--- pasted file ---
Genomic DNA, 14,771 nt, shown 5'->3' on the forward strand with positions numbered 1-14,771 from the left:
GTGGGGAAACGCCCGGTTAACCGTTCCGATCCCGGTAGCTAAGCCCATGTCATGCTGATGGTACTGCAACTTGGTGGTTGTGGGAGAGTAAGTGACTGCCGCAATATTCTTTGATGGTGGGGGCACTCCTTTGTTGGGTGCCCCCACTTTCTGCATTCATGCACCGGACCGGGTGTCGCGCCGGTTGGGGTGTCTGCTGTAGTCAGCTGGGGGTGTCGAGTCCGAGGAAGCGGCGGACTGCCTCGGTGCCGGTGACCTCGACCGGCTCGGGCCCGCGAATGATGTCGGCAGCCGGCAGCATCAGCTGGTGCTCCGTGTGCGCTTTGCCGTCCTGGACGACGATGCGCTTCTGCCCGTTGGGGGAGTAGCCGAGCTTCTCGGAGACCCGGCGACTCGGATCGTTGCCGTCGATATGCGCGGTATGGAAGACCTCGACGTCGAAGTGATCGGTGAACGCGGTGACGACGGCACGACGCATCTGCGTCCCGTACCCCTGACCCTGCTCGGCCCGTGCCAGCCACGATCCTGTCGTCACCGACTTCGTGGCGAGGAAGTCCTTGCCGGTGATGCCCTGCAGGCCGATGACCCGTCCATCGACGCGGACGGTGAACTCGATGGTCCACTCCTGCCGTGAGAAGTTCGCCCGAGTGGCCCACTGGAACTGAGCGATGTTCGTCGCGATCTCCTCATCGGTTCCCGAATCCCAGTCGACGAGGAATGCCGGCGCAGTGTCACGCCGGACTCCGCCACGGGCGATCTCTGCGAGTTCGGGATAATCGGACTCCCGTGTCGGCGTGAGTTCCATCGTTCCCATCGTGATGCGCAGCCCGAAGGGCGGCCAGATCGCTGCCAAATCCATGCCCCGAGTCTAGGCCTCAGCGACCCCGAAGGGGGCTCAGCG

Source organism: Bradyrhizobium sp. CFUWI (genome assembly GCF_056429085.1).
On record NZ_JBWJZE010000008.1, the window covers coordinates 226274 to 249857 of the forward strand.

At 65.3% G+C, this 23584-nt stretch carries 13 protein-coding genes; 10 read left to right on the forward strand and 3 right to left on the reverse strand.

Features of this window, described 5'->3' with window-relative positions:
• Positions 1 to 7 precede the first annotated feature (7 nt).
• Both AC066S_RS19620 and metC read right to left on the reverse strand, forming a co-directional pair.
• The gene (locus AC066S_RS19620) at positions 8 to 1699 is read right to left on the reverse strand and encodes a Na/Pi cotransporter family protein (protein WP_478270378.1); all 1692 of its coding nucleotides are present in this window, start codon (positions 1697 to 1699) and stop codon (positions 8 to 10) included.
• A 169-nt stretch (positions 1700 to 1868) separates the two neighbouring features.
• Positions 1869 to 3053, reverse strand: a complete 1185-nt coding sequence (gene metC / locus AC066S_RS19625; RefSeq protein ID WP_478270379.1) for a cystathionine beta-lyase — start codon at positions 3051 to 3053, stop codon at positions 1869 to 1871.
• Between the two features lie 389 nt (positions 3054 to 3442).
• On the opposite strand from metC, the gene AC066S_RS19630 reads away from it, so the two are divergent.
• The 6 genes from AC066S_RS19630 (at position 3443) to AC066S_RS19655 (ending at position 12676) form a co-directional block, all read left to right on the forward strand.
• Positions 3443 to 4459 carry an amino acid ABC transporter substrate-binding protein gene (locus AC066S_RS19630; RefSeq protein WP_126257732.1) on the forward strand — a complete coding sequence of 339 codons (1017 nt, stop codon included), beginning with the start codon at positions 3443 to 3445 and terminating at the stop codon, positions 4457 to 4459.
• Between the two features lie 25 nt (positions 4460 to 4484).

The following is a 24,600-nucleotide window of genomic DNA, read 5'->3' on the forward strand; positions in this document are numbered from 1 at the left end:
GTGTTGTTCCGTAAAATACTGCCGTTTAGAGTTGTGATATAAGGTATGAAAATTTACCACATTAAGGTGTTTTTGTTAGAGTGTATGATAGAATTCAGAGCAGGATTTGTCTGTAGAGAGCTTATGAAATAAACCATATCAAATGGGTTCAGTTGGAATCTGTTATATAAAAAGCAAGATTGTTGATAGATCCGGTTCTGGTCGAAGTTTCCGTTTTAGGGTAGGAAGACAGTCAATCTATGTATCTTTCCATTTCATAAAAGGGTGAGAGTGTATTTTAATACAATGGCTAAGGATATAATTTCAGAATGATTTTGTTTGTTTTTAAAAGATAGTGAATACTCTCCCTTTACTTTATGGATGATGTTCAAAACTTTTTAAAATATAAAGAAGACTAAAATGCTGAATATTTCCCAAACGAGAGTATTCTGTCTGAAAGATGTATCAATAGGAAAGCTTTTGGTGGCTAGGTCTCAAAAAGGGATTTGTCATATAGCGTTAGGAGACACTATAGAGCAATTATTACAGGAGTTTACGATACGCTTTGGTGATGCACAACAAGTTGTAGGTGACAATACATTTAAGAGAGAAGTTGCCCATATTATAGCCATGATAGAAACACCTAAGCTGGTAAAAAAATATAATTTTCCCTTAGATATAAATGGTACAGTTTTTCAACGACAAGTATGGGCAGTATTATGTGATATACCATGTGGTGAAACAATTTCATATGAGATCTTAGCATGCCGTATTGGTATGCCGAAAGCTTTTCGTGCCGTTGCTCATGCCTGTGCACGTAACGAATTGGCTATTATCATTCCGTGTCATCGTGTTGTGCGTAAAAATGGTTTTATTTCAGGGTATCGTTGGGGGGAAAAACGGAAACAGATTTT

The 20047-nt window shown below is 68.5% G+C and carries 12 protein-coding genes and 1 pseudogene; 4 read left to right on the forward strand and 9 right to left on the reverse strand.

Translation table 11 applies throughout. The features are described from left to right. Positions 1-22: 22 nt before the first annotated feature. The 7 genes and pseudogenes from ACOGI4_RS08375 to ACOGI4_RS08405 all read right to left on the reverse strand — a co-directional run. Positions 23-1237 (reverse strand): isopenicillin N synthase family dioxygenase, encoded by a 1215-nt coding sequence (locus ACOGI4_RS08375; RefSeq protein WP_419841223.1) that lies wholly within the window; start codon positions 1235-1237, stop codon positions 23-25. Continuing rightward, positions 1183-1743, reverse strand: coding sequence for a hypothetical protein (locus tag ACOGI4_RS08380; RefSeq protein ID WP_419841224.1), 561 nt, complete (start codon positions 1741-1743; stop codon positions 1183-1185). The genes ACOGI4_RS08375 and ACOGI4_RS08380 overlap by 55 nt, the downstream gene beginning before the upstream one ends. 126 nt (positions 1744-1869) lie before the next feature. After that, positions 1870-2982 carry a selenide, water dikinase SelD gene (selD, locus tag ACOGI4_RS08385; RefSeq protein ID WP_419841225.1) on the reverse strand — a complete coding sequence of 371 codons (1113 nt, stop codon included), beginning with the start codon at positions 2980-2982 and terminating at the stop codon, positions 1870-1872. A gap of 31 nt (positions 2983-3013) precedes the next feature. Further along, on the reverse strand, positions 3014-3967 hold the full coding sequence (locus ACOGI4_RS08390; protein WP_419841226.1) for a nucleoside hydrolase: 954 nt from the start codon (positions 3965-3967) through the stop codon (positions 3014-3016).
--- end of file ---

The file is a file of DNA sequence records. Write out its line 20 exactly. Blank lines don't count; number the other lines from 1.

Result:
Translation table 11 applies throughout. The features are described from left to right. Positions 1-22: 22 nt before the first annotated feature. The 7 genes and pseudogenes from ACOGI4_RS08375 to ACOGI4_RS08405 all read right to left on the reverse strand — a co-directional run. Positions 23-1237 (reverse strand): isopenicillin N synthase family dioxygenase, encoded by a 1215-nt coding sequence (locus ACOGI4_RS08375; RefSeq protein WP_419841223.1) that lies wholly within the window; start codon positions 1235-1237, stop codon positions 23-25. Continuing rightward, positions 1183-1743, reverse strand: coding sequence for a hypothetical protein (locus tag ACOGI4_RS08380; RefSeq protein ID WP_419841224.1), 561 nt, complete (start codon positions 1741-1743; stop codon positions 1183-1185). The genes ACOGI4_RS08375 and ACOGI4_RS08380 overlap by 55 nt, the downstream gene beginning before the upstream one ends. 126 nt (positions 1744-1869) lie before the next feature. After that, positions 1870-2982 carry a selenide, water dikinase SelD gene (selD, locus tag ACOGI4_RS08385; RefSeq protein ID WP_419841225.1) on the reverse strand — a complete coding sequence of 371 codons (1113 nt, stop codon included), beginning with the start codon at positions 2980-2982 and terminating at the stop codon, positions 1870-1872. A gap of 31 nt (positions 2983-3013) precedes the next feature. Further along, on the reverse strand, positions 3014-3967 hold the full coding sequence (locus ACOGI4_RS08390; protein WP_419841226.1) for a nucleoside hydrolase: 954 nt from the start codon (positions 3965-3967) through the stop codon (positions 3014-3016).